One would assume that doing integer math with computers would be easy. After all, integer math is, in some sense, the “simplest” form of math: as Kronecker said:

Die ganzen Zahlen hat der liebe Gott gemacht, alles andere is Menschenwerk

The dear God has made integers, everything else is the work of man

While in practice this is (almost) always the case, introducing the extent (and particularly the limitations) to which integer math is easy (or, in fact, ‘doable’) is the first necessary step to understanding, later in this series of articles, some of the limitations of fixed-point math.

We start from the basics: since we are assuming a binary computer, we know that n bits can represent 2^n distinct values. So an 8-bit byte can represent 256 distinct values, a 16-bit word can represent 65536 distinct values, a 32-bit word can represent 4,294,967,296, and a 64-bit word a whooping 18,446,744,073,709,551,616, over 18 (short) trillion. Of course the question now is: which ones?

Representation of unsigned integers

Let's consider a standard 8-bit byte. The most obvious and natural interpretation of a byte (i.e. 8 consecutive bits) is to interpret it as a (non-negative, or unsigned) integer, just like we would interpret a sequence of consecutive (decimal) digits. So binary 00000000 would be 0, binary 00000001 would be (decimal) 1, binary 00000010 would be (decimal) 2 binary 00000011 would be (decimal) 3 and so on, up to (binary) 11111111 which would be (decimal) 255. From 0 to 255 inclusive, that's exactly the 256 values that can be represented by a byte (read as an unsigned integer).

Unsigned integers can be trivially promoted to wider words (e.g. from 8-bit byte to 16-bit word, preserving the numerical value) by padding with zeroes.

This is so simple that it's practically boring. Why are we even going through this? Because things are not that simple once you move beyond unsigned integers. But before we do that, I would like to point out that things aren't that simple even if we're just sticking to non-negative integers. In terms of representation of the numbers, we're pretty cozy: n bits can represent all non-negative integers from 0 to 2^n-1, but what happens when you start doing actual math on them?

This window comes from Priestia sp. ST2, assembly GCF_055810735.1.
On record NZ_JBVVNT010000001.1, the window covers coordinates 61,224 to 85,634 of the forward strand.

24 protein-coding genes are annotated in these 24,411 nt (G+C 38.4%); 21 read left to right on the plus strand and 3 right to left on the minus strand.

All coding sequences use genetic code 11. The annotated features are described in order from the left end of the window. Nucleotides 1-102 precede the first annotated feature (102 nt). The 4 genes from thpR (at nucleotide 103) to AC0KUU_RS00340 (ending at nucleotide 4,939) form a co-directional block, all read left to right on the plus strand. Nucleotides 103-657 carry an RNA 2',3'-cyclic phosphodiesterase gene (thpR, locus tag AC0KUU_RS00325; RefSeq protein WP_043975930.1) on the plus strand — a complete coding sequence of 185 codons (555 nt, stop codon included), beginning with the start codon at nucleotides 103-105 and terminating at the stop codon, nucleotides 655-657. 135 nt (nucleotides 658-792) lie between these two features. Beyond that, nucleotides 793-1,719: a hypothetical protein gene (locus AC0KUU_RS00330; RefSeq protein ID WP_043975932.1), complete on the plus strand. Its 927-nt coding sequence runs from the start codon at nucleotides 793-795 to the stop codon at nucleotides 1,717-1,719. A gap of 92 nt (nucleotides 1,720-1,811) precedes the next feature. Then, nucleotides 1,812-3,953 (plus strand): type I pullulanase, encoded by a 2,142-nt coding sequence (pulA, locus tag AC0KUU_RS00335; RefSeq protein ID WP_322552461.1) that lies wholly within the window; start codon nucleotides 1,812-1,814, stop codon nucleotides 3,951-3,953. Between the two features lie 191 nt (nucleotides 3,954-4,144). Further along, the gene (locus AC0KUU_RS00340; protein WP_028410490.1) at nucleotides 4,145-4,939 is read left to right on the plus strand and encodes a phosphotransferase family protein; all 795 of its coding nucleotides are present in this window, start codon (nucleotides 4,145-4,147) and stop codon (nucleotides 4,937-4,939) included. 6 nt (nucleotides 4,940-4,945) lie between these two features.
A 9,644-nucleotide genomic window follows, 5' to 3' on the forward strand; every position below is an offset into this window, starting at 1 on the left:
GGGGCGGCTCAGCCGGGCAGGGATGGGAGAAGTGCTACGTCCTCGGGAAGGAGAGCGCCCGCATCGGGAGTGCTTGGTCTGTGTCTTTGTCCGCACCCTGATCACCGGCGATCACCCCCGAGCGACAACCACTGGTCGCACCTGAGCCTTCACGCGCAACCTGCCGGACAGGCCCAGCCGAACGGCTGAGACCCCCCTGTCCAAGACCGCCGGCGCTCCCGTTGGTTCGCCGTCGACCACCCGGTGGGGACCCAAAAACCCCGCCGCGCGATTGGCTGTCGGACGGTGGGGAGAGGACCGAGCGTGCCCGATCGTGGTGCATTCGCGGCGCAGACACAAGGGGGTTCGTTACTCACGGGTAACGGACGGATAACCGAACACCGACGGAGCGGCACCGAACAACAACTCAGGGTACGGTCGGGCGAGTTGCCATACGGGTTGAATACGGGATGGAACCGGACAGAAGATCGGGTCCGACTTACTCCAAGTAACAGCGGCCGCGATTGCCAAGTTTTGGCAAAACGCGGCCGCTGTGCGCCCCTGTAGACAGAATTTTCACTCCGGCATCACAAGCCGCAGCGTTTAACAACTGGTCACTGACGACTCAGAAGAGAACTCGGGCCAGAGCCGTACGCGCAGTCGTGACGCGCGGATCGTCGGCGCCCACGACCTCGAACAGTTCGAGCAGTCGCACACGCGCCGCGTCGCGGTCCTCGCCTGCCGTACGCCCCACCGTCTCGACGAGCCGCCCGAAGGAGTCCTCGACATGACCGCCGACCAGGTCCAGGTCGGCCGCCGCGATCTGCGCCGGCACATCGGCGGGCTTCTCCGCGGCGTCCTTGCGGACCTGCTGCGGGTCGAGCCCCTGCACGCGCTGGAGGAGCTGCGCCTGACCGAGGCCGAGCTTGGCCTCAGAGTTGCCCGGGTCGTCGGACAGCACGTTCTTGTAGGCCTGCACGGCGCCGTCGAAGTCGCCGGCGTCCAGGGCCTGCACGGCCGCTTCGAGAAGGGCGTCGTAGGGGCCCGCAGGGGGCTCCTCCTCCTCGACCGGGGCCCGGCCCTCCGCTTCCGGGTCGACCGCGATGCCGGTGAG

Modulo and saturation

Let's stick to just addition and multiplication at first, which are the simplest and best defined operations on integers. Of course, the trouble is that if you are adding or multiplying two numbers between 0 and 255, the result might be bigger than 255. For example, you might need to do 100 + 200, or 128*2, or even just 255+1, and the result is not representable in an 8-bit byte. In general, if you are operating on n-bits numbers, the result might not be representable in n bits.

So what does the computer do when this kind of overflow happens? Most programmers will now chime in and say: well duh, it wraps! If you're doing 255+1, you will just get 0 as a result. If you're doing 128*2, you'll just get 0. If you're doing 100+200 you'll just get 44.

While this answer is not wrong, it's not right either.

Yes, it's true that the most common central processing units we're used to nowadays use modular arithmetic, so that operations that would overflow n-bits words are simply computed modulo 2^n (which is easy to implement, since it just means discarding higher bits, optionally using some specific flag to denote that a carry got lost along the way).

However, this is not the only possibility. For example, specialized DSP (Digital Signal Processing) hardware normally operates with saturation arithmetic: overflowing values are clamped to the maximum representable value. 255+1 gives 255. 128*2 gives 255. 100+200 gives 255.